Someone famously said that 'no great thinkers came from tropical climates'. You COULD rationalize THIS by comparing Einstein, say, with Imelda Marcos. Is THAT valid reasoning? I think not... it's racist too. I choose not to generalize and make broad blanket statements about cultures based upon 'evidence' seen only by looking out my front door (so to speak). Nobody can tell me 'everyone they know feels on1, so it means that it is the way and the word', for instance.

    Rant over. Back to your regularly scheduled program!!
     
  12. IsaacAltman

    IsaacAltman Member

    you go lantzman! :D
     
  13. SDsalsaguy

    SDsalsaguy Administrator Staff Member

    If that's an example, feel free to rant anytime saludas! :notworth:
     
  14. tacad

    tacad New Member

    Ahhh, Miss. SalsaAmore. Beauty and brains? Now I have not used this emoticon for some time but you so inspire me that I will dare to use it once again:



    :raisebro:
     
  15. latindia

    latindia New Member

    Wow, I seem to have stirred up a hornet's nest here. Currently I don't know any cubans, rumba-loving or otherwise, so I shall refrain from discussing them :roll:

    But I shall apply my infallible engineer logic and state that there does appear to be significant number of cubans in Miami who do not rumba, while there are a significant number in SF who do. There...that should make everyone happy :lol:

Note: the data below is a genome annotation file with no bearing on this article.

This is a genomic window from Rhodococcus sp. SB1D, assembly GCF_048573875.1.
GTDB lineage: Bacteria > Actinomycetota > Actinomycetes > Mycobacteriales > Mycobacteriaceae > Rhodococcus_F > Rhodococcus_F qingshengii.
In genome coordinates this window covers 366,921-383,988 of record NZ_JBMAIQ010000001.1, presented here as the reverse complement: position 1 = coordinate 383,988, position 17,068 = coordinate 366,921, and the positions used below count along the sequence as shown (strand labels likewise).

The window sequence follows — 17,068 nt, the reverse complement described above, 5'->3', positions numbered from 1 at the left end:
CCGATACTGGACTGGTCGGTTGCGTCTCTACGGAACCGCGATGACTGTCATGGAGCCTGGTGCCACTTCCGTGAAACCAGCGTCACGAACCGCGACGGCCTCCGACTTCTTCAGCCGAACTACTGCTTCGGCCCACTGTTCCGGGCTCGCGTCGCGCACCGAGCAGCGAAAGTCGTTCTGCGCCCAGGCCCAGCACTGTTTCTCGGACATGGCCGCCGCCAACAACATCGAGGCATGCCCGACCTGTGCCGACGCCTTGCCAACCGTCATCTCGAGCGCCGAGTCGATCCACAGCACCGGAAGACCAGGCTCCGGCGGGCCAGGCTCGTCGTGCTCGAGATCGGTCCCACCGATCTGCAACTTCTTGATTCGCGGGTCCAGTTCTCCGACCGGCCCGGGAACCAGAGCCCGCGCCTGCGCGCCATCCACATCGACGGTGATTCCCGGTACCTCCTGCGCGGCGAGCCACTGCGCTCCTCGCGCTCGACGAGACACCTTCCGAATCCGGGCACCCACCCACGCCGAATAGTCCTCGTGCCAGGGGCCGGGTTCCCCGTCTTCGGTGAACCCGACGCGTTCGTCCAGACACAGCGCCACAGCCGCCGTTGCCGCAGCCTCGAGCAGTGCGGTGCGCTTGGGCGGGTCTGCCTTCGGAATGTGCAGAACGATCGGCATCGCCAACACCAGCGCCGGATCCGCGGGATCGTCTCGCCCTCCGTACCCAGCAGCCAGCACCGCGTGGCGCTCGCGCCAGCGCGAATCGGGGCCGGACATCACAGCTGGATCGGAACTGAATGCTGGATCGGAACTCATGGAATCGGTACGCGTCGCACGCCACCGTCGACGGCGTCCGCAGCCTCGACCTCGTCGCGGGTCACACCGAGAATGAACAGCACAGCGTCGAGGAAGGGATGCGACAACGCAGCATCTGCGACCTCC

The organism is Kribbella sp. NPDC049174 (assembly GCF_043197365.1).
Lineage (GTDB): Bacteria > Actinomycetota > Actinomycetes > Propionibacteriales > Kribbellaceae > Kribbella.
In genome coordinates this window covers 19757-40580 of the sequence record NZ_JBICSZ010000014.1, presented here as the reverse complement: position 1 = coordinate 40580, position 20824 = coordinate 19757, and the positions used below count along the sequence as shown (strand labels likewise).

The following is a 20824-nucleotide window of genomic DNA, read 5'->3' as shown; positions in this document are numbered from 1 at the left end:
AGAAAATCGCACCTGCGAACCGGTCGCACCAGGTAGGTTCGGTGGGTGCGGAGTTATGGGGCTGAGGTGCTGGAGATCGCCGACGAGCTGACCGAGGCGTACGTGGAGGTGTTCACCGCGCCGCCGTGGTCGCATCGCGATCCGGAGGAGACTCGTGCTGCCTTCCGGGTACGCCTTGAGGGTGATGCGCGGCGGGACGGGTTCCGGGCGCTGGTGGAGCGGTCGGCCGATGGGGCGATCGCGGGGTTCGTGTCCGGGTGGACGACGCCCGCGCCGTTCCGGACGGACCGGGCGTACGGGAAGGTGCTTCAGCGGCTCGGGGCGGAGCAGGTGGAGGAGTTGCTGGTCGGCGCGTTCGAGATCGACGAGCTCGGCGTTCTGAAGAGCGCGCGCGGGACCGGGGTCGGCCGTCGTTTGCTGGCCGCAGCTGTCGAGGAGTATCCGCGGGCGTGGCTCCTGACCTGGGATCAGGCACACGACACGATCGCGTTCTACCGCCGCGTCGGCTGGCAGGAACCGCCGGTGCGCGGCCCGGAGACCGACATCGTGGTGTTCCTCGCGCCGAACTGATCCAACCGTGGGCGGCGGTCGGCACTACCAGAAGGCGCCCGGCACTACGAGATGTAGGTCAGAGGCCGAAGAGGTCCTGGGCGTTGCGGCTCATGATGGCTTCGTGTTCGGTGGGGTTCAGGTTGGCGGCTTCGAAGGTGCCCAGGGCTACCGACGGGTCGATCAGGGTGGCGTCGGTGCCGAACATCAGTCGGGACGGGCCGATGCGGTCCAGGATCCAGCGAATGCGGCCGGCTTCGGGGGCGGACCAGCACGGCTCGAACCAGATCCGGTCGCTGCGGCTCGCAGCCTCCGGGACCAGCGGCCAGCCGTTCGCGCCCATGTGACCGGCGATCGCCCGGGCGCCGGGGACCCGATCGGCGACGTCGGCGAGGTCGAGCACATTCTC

Anyway, Africana, your post above was probably the most illuminating for me, along with several others. I think I now am beginning to realize what people mean by 'Ballroom-style' salsa. It's salsa done in a more erect, formal style, making it look like a European dance.
    Street salsa seems to be the one which is more improvised, with lot's of 'shines' (I've hardly seen ballroom dancers lose contact with each other during a dance).

    I guess the style in 'Dirty Dancing' would be more 'Ballroom style'? The steps and footwork does seem to be salsa/mambo, but of course it's very erect etc.

    Another example: the other day I was visiting a dance studio and watched a group of dancers working on a cha-cha routine for a performance. They were very 'ballroom', erect, rigid-upper-body-frame etc. However, in the clubs I see latin people doing cha-cha in a very relaxed, flowing fashion. I assume that's the difference people are talking about?
     
  16. saludas

    saludas New Member

     
  17. IsaacAltman

    IsaacAltman Member

    Latindia, you need to know that the way Ballroom dancers dance for a show or comp is different than the way they dance socially. (in general). Do consider my couple doing Ballroom Salsa? Check out the video clip I posted earlier.
     
  18. IsaacAltman

    IsaacAltman Member

    By the way, the Colombians dance their salsa very erect. Many of their steps look like jive. You just can't say Salsa this or that with such a big paint brush. (I hope I haven't :oops: )
     
  19. Sagitta

    Sagitta Well-Known Member

    Yes. :)
     
  20. africana

    africana New Member